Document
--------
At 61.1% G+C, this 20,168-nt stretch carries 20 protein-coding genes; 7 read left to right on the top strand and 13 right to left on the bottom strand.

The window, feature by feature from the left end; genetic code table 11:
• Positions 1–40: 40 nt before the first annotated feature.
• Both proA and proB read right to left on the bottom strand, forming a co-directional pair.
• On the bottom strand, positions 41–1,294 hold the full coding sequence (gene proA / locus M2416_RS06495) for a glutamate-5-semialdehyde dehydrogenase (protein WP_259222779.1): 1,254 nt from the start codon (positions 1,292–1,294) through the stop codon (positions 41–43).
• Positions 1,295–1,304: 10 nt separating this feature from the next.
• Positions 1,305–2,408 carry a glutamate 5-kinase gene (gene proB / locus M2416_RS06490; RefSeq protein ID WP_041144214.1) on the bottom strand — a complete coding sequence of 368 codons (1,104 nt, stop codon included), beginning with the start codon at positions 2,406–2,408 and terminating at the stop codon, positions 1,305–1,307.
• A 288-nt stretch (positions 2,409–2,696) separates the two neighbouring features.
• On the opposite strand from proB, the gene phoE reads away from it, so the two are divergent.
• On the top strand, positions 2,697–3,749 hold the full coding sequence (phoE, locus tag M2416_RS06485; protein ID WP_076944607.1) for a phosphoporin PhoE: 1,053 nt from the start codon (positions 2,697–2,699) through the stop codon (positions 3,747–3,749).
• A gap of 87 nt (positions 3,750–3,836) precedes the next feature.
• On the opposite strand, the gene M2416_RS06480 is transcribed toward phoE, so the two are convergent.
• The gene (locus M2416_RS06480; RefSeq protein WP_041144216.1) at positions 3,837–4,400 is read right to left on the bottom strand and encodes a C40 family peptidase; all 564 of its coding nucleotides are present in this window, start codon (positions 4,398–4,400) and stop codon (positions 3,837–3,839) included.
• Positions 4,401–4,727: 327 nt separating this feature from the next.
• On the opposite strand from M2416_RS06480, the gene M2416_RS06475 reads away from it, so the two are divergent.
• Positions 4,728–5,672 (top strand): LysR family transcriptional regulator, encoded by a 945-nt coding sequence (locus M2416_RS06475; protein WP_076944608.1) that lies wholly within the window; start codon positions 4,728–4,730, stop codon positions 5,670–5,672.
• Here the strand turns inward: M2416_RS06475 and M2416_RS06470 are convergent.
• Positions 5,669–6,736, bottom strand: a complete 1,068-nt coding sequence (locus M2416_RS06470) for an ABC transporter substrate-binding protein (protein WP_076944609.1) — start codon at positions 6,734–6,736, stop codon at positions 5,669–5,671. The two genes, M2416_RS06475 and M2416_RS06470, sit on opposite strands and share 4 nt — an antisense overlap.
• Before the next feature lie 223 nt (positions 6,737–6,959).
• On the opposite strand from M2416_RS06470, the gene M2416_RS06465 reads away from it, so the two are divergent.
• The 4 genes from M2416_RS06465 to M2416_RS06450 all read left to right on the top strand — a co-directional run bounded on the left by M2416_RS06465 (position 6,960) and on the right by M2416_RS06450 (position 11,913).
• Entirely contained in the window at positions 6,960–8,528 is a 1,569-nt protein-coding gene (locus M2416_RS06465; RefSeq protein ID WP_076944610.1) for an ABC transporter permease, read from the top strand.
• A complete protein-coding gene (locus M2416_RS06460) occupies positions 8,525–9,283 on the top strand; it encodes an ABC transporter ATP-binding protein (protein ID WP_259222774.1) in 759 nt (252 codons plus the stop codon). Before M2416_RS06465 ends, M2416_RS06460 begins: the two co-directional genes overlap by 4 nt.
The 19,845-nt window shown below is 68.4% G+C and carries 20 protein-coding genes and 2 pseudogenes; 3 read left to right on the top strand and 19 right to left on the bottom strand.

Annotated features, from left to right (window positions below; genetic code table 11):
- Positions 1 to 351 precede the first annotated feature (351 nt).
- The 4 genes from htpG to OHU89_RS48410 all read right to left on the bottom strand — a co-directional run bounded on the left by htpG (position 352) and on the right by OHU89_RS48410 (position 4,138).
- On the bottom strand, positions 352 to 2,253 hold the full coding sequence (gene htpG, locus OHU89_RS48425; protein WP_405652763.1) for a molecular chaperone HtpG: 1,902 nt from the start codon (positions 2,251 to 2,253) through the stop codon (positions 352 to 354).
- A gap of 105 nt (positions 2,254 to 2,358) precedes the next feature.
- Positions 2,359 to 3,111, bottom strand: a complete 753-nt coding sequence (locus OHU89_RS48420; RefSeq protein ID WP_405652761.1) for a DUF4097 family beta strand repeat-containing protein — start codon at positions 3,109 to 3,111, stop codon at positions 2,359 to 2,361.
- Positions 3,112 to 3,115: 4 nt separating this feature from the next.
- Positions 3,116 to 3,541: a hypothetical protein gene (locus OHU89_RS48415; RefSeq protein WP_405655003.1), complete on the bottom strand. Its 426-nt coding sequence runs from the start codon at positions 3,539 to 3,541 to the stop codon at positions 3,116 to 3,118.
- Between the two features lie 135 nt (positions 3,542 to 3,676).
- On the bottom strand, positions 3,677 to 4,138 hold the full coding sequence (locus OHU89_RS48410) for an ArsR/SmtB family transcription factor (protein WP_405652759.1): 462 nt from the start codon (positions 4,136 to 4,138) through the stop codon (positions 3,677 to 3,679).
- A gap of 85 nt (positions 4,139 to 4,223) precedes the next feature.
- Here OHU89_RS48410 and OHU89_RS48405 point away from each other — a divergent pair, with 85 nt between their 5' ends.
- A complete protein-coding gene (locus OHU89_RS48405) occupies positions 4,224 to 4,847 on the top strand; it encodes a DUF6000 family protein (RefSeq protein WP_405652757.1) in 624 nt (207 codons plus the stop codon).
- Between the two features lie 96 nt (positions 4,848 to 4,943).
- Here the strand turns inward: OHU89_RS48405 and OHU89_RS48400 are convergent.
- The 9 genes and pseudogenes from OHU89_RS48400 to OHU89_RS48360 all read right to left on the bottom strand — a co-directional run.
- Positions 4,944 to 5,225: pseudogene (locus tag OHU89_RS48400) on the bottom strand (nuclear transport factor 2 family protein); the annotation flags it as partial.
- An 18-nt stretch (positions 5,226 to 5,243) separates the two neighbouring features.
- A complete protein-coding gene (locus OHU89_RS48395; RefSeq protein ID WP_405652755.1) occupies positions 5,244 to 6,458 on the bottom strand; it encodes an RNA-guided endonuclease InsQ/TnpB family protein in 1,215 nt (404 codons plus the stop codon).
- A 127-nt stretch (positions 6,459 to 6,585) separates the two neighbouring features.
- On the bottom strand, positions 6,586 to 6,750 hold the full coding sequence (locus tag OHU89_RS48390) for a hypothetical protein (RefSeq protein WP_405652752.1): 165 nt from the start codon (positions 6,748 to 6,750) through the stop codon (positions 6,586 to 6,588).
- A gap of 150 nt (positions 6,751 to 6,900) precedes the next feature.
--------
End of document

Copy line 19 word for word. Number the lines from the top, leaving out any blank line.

• Before the next feature lie 223 nt (positions 6,737–6,959).